Sort; figure out. But also address in a more general sense; solve (as in a headline from the Daily Mirror: “Sort Out Those Sleep Demons–For Good!”). I just went to nytimes.com and was greeted with a banner advertisement (from Ameritrade) announcing, A LOT OF FACTORS IMPACT YOUR RETIREMENT. WE’LL HELP YOU SORT THEM OUT, which reminded me that I have been meaning to look into this phrasal verb.
Brits seem to have a fondness for many sorts of sort. There is Harry Potter’s sorting hat, of course; the noun roughly equivalent to type, as in a decent sort; and, notably, the qualifier sort of, which not only is preferred to the U.S. kind of but seem to be taken to in a more existential way, as a contingent and unenthusiastic attitude toward life. U2 has a song called “A Sort of Homecoming,” and one of Graham Greene’s memoirs is (brilliantly) titled A Sort of Life. In Tom Stoppard’s play The Real Thing, a pop-music-besotted character refers to once being taken to Covent Garden to hear “a sort of foreign musical with no dancing”–about as good a definition of opera as I have come across. (In fairness, I should also note that the very American William Carlos Williams has a poem called “A Sort of a Song.”)
I have the impression that sort of is getting some legs in the U.S., especially in academic circles. However, I am here today to talk about sort out. Neither Google Ngram nor Google Trends shows any great increase in American use, though Ngram suggests that in Britain, figure out is a not one-off Americanism, having overtaken sort out in about 1995 and maintaining a substantial lead. Even so, I am going to invoke blogger’s privilege and claim sort out as a not one-off Britishism.
Laura Hoptman, the curator of the exhibition, which runs until January 6th, has sorted out a quiet but potent development of the last decade by focussing on an international array of twenty-six young but established artists of many tendencies. (Peter Schejeldahl, The New Yorker, November 4, 2002)/Mobile phone carriers, banks, credit card issuers, payment networks and technology companies are all vying to control these wallets. But first, they need to sort out what role each will play and how each will get paid. (New York Times, March 23, 2011)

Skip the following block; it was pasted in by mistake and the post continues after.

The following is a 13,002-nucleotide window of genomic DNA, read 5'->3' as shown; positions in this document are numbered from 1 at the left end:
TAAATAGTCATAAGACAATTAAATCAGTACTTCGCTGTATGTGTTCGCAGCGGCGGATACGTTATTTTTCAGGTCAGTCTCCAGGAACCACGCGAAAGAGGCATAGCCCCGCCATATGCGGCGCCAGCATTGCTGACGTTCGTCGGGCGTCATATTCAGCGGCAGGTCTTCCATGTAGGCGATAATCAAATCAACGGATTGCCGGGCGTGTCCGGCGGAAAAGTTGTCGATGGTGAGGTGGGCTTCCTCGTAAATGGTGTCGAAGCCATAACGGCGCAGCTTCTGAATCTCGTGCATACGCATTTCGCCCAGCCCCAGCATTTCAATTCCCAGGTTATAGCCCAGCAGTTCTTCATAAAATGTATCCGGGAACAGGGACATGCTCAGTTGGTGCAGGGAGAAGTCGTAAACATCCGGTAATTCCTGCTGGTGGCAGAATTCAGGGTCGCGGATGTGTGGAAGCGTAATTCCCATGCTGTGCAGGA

15 thoughts on ““Sort out””
Southerner here. It’s not uncommon to hear a phrase like “sort things out” meaning “solve problems,” in American English, I think. Your British headline’s usage sounds sort of funny to me, but the Ameritrade one sounds fine.
Ben – there’s also the recentish (10-15 years) expression ‘sorted’ to mean fixed or to signify job/deal done. Colloq. wide boy street chat, often one word so: “Did you get the money for that old car?” Response. “Sorted.”
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me being your daughter doesn’t even play a role in this.
I’ve heard fictional UK toughs use “sort you out” as a metaphor for beat the daylights out of you.
I love this blog, too!
I wonder, though, if it is more against Britishisms entering the American lexicon, rather than merely observing their evolution in discourse.
Thanks K. As for your question, I am going to weigh in soon on the observe/disapprove issue. Watch this space.
I work with people in the UK and am familiar with their expressions and phrasing. What I have heard them say is “sort”, not “sort out” e.g., “We’ll get it sorted.”
“Sort out” is a familiar American expression, not a UK one.
Thanks, Paula. Do native UK-ers agree that “sort out” is not used there?
“We’ll get it sorted” is very common. “I’ll sort it out” or “I’ll sort that out” certainly don’t sound anachronistic to me, but my English parents (in their 50s) would use that form, whereas I and most people I’ve come across, here in Scotland at least, would leave off the “out”, thus “I’ll sort it” or “I’ll sort that”. I believe it’s considered gramatically incorrect, but it may indeed be the most common usage these days (amongst us trendy young people, anyway).
Google News search for “sort out” in U.K. sources yields 690 hits in March and April 2011, including this from today’s Evening Standard: “[Andrew] Marr claims that this piece of jiggery-pokery allowed his family to sort out a private matter in private.”
As a Brit, I agree that “sort out” is widely used either to make arrangements for something to be done, or to “work out” (meaning “figure out” or “solve”) a problem/solution.
“Sorted!” is a cheery expression for “Job Done!” or “Ta-Dah!” but also has a drug context, as in “I know a bloke who’ll get you sorted for tonight” or the 1990’s song lyric “Sorted out for Es and whizz” (i.e. well supplied with ecstasy and speed/amphetamines)
It is my experience that the use of sort which remains most exclusively British is noted by K, Paula and Dynamic. My Brit pals from Yorkshire use it exclusively instead of “done” as well as a threat or commentary on being taught a phyisical lesson, as in “right, I’ll sort you out, proper, you pillock, if you pinch my bum again,”
A good few years ago we went skiing in Vail. I volunteered to find somewhere to stay. The accommodation(s!) office was run by an absolutely gorgeous piece of American womanhood-married,sadly.
An Englisman comes in and says “sorted now, thanks” and disappears.
The baffled look on the face of the GPOAW told me she required an explanation, so I took an inordinately long time to tell her that this was Brit shorthand for “thanks for trying to find somewhere for me, but I’ve found a place myself”.
Sadly, I never saw her again.
My friend used to say “Just sort it out” to me when I had troubles and I took it to mean “get your act together girl!”